Historic memory can also be collective memory, as groups of varying sizes can all play parts in an individual's life. Groups may retain their history “as a faithful resume of the most important events that have changed the life” of those groups.11 However, as the generations to which those histories pertain die, so do the collective memories of those groups. While those memories may have faded, historians search group histories to weave remaining memories into current society. As Halbwachs states, “Despite the variety of times and places, history reduces events to seemingly comparable terms, allowing their interrelation as variations on one or several themes.” In this way, it gives “us a summary vision of the past, gathering into a moment and symbolizing in a few abrupt changes or in certain stages undergone by a people or individual, a slow collective evolution.”12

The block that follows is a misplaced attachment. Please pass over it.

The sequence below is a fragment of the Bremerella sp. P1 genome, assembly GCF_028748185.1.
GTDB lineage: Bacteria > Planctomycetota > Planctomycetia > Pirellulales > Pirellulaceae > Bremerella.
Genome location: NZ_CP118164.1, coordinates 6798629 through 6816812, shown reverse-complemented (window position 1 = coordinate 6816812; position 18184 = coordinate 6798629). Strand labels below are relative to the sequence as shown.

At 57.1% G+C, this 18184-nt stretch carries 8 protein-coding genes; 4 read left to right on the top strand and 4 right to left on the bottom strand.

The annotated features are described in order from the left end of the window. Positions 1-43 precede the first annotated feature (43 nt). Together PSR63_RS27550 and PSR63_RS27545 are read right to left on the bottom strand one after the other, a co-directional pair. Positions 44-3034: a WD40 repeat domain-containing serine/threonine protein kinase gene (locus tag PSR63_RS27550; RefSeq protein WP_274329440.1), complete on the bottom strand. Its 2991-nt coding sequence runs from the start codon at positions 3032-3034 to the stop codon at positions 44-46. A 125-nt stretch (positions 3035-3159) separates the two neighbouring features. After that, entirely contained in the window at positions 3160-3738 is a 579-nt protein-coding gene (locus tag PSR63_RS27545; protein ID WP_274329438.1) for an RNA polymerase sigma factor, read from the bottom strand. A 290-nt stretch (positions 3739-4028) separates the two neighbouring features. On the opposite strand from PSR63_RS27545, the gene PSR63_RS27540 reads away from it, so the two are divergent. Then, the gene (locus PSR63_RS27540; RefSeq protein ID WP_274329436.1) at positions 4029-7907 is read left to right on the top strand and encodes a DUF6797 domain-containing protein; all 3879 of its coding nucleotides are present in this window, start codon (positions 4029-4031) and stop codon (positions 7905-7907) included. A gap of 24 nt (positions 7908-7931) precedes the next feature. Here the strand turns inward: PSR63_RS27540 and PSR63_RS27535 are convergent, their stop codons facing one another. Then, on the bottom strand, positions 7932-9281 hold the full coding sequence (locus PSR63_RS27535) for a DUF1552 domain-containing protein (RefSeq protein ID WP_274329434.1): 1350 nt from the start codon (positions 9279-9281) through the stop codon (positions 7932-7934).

Kenneth Foote argues that, along with oral and written tradition, archives help sustain community memory by transferring information from one generation to the next. Historians can create new interpretations of historic events from records to make connections in the current generation. Foote cites the Chicago Fire of 1871 and how it once was a dark footnote in the city's history but has in later years been turned into a narrative of community resilience. Foote also points to how the community of Salem, Massachusetts, uses the history of the Salem witch trials in its modern tourism. While the community acknowledges the trials (and even has a gift shop), the exact whereabouts of the executions of convicted witches is unknown.13